Oldbury Nuclear Power Station
Fears over delays to programme and wider appeal of sector
The decision by German power firms E.ON and RWE npower to sell joint venture Horizon Nuclear Power will set the UK’s nuclear new build programme back by up to two years, experts have said.
Last week, Horizon was put up for sale because of financial constraints on its parent companies arising from the German government’s decision to call a halt to all nuclear power, as well as financial difficulties stemming from the eurozone crisis.
E.ON said the situation in Germany had cost the firm £1bn. Tony Cocker, chief executive of E.ON UK, said: “We believe that for the right company Horizon remains an attractive project - but sadly, at this time, not for us.”
Horizon has been developing plans for new nuclear power plants at Wylfa in north Wales and Oldbury, South Gloucestershire, which would have cost about £15bn to construct. The firm was due to make a decision later this month on the type of plants to build, but this has now been put on hold.
It was tipped to select Areva’s technology - a decision that would have meant that the construction work would have gone to contractor Balfour Beatty, which is in a consortium with the French supplier.
Analysts told Building that the move had been foreseeable as it had never been clear how Horizon would finance the project. Suggestions had been made that Horizon had asked the bidders for supplying the technology, Areva and Westinghouse, to buy into the project with upfront investment.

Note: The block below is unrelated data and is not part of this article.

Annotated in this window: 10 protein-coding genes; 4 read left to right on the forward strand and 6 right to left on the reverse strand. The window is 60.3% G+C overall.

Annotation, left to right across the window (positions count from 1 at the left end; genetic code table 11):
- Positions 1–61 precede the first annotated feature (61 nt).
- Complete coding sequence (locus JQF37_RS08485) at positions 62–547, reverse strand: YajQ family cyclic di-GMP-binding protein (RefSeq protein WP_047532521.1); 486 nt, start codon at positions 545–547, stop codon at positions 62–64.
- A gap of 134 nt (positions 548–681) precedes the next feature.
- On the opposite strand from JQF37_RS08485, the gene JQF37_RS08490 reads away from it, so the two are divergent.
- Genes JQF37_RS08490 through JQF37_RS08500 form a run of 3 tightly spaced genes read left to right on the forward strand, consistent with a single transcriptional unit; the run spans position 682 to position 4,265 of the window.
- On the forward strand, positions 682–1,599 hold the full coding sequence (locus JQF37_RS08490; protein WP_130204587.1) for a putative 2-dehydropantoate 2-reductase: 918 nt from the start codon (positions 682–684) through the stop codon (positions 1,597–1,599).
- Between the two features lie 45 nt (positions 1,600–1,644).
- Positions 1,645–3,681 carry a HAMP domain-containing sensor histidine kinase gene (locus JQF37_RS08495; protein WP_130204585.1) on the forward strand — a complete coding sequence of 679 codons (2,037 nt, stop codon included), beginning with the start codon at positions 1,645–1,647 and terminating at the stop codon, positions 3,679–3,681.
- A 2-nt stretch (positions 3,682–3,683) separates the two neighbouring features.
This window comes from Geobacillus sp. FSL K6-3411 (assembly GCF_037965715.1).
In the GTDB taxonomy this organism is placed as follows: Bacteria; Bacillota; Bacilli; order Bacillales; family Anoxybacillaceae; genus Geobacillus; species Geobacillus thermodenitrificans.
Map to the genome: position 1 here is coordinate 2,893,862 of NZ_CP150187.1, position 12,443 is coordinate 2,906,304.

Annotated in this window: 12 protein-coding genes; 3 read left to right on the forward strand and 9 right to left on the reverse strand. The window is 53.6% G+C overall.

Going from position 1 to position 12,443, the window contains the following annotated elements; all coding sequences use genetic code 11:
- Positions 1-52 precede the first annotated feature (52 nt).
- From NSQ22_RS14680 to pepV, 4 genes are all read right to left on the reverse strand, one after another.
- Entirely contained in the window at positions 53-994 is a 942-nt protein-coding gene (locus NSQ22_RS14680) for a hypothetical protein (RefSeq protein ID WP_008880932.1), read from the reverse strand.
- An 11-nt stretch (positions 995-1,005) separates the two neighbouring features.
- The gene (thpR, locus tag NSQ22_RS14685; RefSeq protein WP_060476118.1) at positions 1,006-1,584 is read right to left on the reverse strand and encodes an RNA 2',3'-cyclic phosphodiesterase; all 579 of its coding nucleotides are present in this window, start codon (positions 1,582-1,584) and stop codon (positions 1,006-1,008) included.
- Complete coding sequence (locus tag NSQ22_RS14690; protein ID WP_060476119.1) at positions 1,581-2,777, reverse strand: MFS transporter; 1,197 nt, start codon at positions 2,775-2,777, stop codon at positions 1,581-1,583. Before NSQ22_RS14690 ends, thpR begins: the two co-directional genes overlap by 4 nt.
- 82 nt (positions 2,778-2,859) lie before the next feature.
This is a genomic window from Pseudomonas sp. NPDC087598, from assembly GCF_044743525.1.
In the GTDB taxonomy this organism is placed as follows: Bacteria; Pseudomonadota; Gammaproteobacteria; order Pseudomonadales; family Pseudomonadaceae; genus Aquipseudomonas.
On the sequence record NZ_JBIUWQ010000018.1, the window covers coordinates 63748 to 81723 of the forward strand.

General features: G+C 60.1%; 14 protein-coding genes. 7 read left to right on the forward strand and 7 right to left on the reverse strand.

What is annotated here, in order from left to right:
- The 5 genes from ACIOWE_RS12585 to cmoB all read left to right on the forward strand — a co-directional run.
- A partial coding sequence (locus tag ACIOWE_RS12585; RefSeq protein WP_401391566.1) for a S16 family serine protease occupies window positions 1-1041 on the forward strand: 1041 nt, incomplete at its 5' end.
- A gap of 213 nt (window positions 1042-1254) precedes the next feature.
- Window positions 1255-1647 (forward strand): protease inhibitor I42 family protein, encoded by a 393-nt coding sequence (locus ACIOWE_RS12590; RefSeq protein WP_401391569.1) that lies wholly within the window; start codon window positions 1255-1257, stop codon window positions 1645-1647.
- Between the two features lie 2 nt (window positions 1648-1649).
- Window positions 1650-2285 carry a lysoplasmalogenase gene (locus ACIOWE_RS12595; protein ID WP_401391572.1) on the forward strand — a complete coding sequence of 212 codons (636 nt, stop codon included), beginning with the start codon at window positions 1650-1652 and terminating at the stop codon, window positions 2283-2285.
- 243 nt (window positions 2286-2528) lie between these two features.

Alistair Smith, chair of the Institution of Mechanical Engineers’ power division, said if a buyer for the Horizon project was not found quickly, there was a risk the Horizon team would be disbanded, which would put the project back by up to two years because the licences would need to be awarded to new owners.
The move leaves EDF’s plans for nuclear power plants at Hinkley in Somerset and Sizewell in Suffolk as the only nuclear projects with an investor on board that are close to being started.
William Shirley, an analyst at Liberum Capital, said the move would not affect EDF’s plans.
“These are such massive projects that you don’t enter into lightly - and if anything the government is going to be twice as keen to get Hinkley built now as nuclear needs to be part of the energy mix,” he said.
But Paul Stapleton, head of energy at consultant EC Harris, said the nuclear pipeline of work for construction firms now looked much less attractive and firms that had invested in building a capability to work on these projects could now find themselves having to cut staff.
“Half the market has just disappeared,” he said.
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